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Switzerland - Political Parties

Politically speaking, the Federal Assembly is not divided into parties, but into parliamentary groups. The groups comprise members of the same party or of similarly-platformed parties. A parliamentary group is therefore not necessarily to be equated with a party. At least five members from the same Council are needed to form a parliamentary group. Only informal groups exist in the Council of States.

The parliamentary groups play an important part in opinion-forming processes. They examine the main issues (elections and current issues) before they are submitted to the Councils and attempt to reach a common position, which the members of parliament can defend before their Council, as well as before the media and the general public. In the National Council, members are required to be in a parliamentary group in order to be eligible to sit on a committee.

There are many different political parties in Switzerland. There are parties that exist only at communal or cantonal level, while other parties are active in all the cantons. The Swiss political landscape is distinguished above all by its stability. Four parties predominate and have been represented in government for decades. The Radicals claim to be Switzerland's largest political party, with 120,000 members, followed by the Christian Democrats at 100,000, the People's Party at 90,000, and the Social Democrats at 34,000 (all figures as of 2007). The membership figures do not reflect the importance of the parties in parliament.

The center-right Radical Party is traditionally perceived as close to the business community. It is the party of the founding fathers of modern-day Switzerland in 1848 and merged with the Liberals in 2009. By 2017 it was the third largest group in the House of Representatives behind the Swiss Peoples Party and the Social Democratic Party, and the first party in the Senate alongside the Christian Democratic Party.

The center-right Christian Democratic Party was traditionally a conservative Catholic party but has moved to the center of the political spectrum. Despite a loss of voters in recent years, it succeeded in maintaining its strength in parliament. The Christian Democrats were the biggest group in the Senate in 2017, alongside the Radical Party.

While there is occasional discussion in the Swiss media of the possibility of a merger of the two mid-spectrum parties, no one expects this to happen. The deep-seated stability of the Swiss political system derives from the enormous advantage of incumbency. Sitting officials are almost never turned out by the voters, leaving candidates to fight over seats that come open due to retirement or other reasons.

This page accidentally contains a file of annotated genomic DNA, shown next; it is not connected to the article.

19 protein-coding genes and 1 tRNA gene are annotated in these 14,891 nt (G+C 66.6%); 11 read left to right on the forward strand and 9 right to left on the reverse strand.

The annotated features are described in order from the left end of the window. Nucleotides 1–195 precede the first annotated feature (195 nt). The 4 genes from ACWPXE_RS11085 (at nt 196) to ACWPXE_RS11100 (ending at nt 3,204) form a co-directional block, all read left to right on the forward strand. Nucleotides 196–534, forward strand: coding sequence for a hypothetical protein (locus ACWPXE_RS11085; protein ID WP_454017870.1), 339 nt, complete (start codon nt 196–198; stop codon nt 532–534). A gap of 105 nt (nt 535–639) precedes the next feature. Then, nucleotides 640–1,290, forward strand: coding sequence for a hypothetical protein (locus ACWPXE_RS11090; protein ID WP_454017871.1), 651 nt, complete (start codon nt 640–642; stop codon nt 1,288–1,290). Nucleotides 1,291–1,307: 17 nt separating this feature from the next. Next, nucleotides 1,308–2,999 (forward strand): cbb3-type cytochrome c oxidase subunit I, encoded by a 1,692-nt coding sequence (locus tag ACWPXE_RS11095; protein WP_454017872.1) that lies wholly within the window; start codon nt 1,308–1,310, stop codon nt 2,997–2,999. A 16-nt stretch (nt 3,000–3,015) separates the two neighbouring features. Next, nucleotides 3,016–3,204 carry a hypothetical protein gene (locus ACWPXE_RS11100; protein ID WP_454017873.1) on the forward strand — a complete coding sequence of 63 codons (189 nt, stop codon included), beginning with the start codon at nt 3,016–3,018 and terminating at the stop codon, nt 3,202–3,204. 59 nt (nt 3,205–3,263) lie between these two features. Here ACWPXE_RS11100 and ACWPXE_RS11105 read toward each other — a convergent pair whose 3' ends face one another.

The left-wing Social Democratic Party lost ground in recent years but is still the second-largest group in the House of Representatives and the third biggest in the Senate. It is made up mainly of representatives from French-speaking Switzerland and of the trade unions. The Socialist Party standard issues of a strong social safety net and openness to the EU have had less and less resonance with Swiss voters in recent years.

Meanwhile, a strong and growing environmental consciousness is luring many former SP supporters to the Greens. However, the growth potential of the Greens was limited. As a fringe party, they can only realistically hope to win seats in the larger cantons, where a smaller share of the vote is sufficient to win a seat, and in these areas the Greens already have established themselves as a political force. Even surpassing 10% of the vote (7.4% in 2003) would add no more than 2-3 seats to its 13 as of 2007. What's more, the extreme-left Green party faces competition on environmental issues from the Green conservative party, which is emerging as a political force to be reckoned with. Only on environmental issues do the Green sister-parties see eye-to-eye.

The most defining change in the political landscape since the 1960s has been the rise of the conservative right Swiss People's Party to become the strongest political party in Switzerland.During the 1990s, the People's Party positioned itself as an opposition party from the right, voicing opposition to Switzerland's opening up to international organisations like the UN and the European Union.

Under the leadership of Christoph Blocher, the right wing SVP had propelled itself over two decades into a leadership position in Switzerland, with the polls in 2007 predicting it taking a historic high of about 27% of the vote - though just slightly higher than its previous national election result of 26.7%. The SVP set the agenda for the 2007 election with its theme of protecting Switzerland against what the SVP sees as unwanted, unlawful foreigners. Their ubiquitous posters depicting three white sheep kicking a black sheep off the Swiss flag won them less than flattering international media coverage and general scorn from left-wing and pro-immigrant groups inside of Switzerland. But this campaign strategy allowed them to consolidate their base.

In 2008, following the ousting of Blocher, the party disowned its two moderate ministers. This led to the creation of a new party, the centre-right Conservative Democratic Party. In 2015, taking a hard line on immigration and asylum, the People's Party increased its share of the vote from 26.6% to 29.4% and 65 seats in the House, the best result of a Swiss political party in history. They currently have 68 of the 200 seats in the House, 25 more than second party Social Democrats.

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